But Robert O. Carlson and I never met. The loss is mine.
According to his recent obituary in the Fredericksburg (Virginia) Free-lance Star,
Bob spent 26 years in the Navy. He began as a musician, playing saxophone in the band on the USS Oklahoma as "The Swede." While stationed at Pearl Harbor in 1941, he had just come on deck to play morning colors when he saw the first Japanese Zeros attacking. When the Oklahoma started to list, Bob jumped off and swam to the USS Maryland, where he stayed for the remainder of the attack. After the attack, he helped to free the trapped sailors in the hull of the Oklahoma. Unfortunately, they could save only 32 men and 429 perished.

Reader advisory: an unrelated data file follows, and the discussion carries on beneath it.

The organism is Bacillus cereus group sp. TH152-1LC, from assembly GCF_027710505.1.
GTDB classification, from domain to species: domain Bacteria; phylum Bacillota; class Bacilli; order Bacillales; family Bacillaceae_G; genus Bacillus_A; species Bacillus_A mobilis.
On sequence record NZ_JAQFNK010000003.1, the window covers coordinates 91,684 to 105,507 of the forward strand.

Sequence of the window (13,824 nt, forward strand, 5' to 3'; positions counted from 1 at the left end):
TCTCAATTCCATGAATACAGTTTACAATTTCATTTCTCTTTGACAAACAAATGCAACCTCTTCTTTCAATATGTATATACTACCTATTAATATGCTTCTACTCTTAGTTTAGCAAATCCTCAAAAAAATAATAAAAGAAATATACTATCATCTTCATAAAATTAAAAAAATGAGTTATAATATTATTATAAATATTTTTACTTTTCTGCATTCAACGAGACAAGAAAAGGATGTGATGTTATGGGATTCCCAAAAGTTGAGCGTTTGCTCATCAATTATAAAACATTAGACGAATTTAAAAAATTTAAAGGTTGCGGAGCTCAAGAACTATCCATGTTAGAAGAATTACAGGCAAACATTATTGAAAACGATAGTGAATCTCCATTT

The stories of the bandsmen during the attack on Pearl Harbor--those who died and those who acted heroically--are legend to Navy musicians. I would have been honored to meet Bob Carlson, sailor, musician, hero.
But how could I know that we walked the same streets? Veterans of his generation did not wear their decorations on their chests or shout their accomplishments to passers-by.
Heroes leave us to tell their stories for them.
Rest in peace, brother.
- - - - - - - - - - - - - - - - - - - - -Robert O. Carlson became an aviator later in the war and retired from the Navy in 1964. LCDR Carlson will be inurned with full military honors in Arlington National Cemetery on Nov. 21, 2008.